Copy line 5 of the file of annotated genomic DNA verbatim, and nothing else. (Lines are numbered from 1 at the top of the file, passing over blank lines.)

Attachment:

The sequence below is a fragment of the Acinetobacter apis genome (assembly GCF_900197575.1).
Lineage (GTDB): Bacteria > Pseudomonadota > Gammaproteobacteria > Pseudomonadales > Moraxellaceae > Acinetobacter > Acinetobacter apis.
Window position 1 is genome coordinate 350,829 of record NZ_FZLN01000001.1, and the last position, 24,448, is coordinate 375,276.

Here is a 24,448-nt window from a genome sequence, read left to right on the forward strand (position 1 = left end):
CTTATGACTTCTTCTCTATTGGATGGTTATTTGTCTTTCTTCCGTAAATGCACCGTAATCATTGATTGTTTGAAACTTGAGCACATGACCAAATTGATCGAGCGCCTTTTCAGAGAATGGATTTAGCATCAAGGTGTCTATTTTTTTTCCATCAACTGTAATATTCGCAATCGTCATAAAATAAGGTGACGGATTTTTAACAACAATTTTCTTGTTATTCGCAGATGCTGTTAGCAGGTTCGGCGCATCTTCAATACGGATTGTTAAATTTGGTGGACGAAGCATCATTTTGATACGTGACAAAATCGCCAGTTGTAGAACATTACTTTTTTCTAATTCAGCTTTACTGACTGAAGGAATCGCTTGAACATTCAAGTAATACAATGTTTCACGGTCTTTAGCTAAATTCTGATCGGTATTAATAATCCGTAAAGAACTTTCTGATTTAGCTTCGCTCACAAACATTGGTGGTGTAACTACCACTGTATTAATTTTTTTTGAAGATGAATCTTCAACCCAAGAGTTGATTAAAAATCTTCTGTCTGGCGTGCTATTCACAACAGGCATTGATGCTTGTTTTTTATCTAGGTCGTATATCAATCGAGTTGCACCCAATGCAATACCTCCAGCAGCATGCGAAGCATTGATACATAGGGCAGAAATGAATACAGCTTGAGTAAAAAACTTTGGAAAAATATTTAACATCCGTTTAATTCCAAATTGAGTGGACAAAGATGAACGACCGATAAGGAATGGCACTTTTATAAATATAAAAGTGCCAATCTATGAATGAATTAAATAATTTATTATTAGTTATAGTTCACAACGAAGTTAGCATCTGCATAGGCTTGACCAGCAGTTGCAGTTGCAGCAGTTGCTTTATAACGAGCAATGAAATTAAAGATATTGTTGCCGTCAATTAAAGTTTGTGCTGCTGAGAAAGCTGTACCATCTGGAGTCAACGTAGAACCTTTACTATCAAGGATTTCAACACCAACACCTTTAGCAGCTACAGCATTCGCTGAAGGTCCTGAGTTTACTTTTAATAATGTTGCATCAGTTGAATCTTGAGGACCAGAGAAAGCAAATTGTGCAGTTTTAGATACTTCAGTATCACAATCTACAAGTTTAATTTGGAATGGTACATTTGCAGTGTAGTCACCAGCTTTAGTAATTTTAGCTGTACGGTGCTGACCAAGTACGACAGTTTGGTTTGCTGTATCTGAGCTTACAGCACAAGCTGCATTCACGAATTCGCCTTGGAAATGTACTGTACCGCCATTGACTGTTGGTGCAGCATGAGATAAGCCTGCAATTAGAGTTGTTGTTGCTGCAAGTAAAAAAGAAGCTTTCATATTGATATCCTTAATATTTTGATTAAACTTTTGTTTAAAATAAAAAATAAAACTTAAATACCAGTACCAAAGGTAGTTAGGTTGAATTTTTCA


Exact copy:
CTTATGACTTCTTCTCTATTGGATGGTTATTTGTCTTTCTTCCGTAAATGCACCGTAATCATTGATTGTTTGAAACTTGAGCACATGACCAAATTGATCGAGCGCCTTTTCAGAGAATGGATTTAGCATCAAGGTGTCTATTTTTTTTCCATCAACTGTAATATTCGCAATCGTCATAAAATAAGGTGACGGATTTTTAACAACAATTTTCTTGTTATTCGCAGATGCTGTTAGCAGGTTCGGCGCATCTTCAATACGGATTGTTAAATTTGGTGGACGAAGCATCATTTTGATACGTGACAAAATCGCCAGTTGTAGAACATTACTTTTTTCTAATTCAGCTTTACTGACTGAAGGAATCGCTTGAACATTCAAGTAATACAATGTTTCACGGTCTTTAGCTAAATTCTGATCGGTATTAATAATCCGTAAAGAACTTTCTGATTTAGCTTCGCTCACAAACATTGGTGGTGTAACTACCACTGTATTAATTTTTTTTGAAGATGAATCTTCAACCCAAGAGTTGATTAAAAATCTTCTGTCTGGCGTGCTATTCACAACAGGCATTGATGCTTGTTTTTTATCTAGGTCGTATATCAATCGAGTTGCACCCAATGCAATACCTCCAGCAGCATGCGAAGCATTGATACATAGGGCAGAAATGAATACAGCTTGAGTAAAAAACTTTGGAAAAATATTTAACATCCGTTTAATTCCAAATTGAGTGGACAAAGATGAACGACCGATAAGGAATGGCACTTTTATAAATATAAAAGTGCCAATCTATGAATGAATTAAATAATTTATTATTAGTTATAGTTCACAACGAAGTTAGCATCTGCATAGGCTTGACCAGCAGTTGCAGTTGCAGCAGTTGCTTTATAACGAGCAATGAAATTAAAGATATTGTTGCCGTCAATTAAAGTTTGTGCTGCTGAGAAAGCTGTACCATCTGGAGTCAACGTAGAACCTTTACTATCAAGGATTTCAACACCAACACCTTTAGCAGCTACAGCATTCGCTGAAGGTCCTGAGTTTACTTTTAATAATGTTGCATCAGTTGAATCTTGAGGACCAGAGAAAGCAAATTGTGCAGTTTTAGATACTTCAGTATCACAATCTACAAGTTTAATTTGGAATGGTACATTTGCAGTGTAGTCACCAGCTTTAGTAATTTTAGCTGTACGGTGCTGACCAAGTACGACAGTTTGGTTTGCTGTATCTGAGCTTACAGCACAAGCTGCATTCACGAATTCGCCTTGGAAATGTACTGTACCGCCATTGACTGTTGGTGCAGCATGAGATAAGCCTGCAATTAGAGTTGTTGTTGCTGCAAGTAAAAAAGAAGCTTTCATATTGATATCCTTAATATTTTGATTAAACTTTTGTTTAAAATAAAAAATAAAACTTAAATACCAGTACCAAAGGTAGTTAGGTTGAATTTTTCA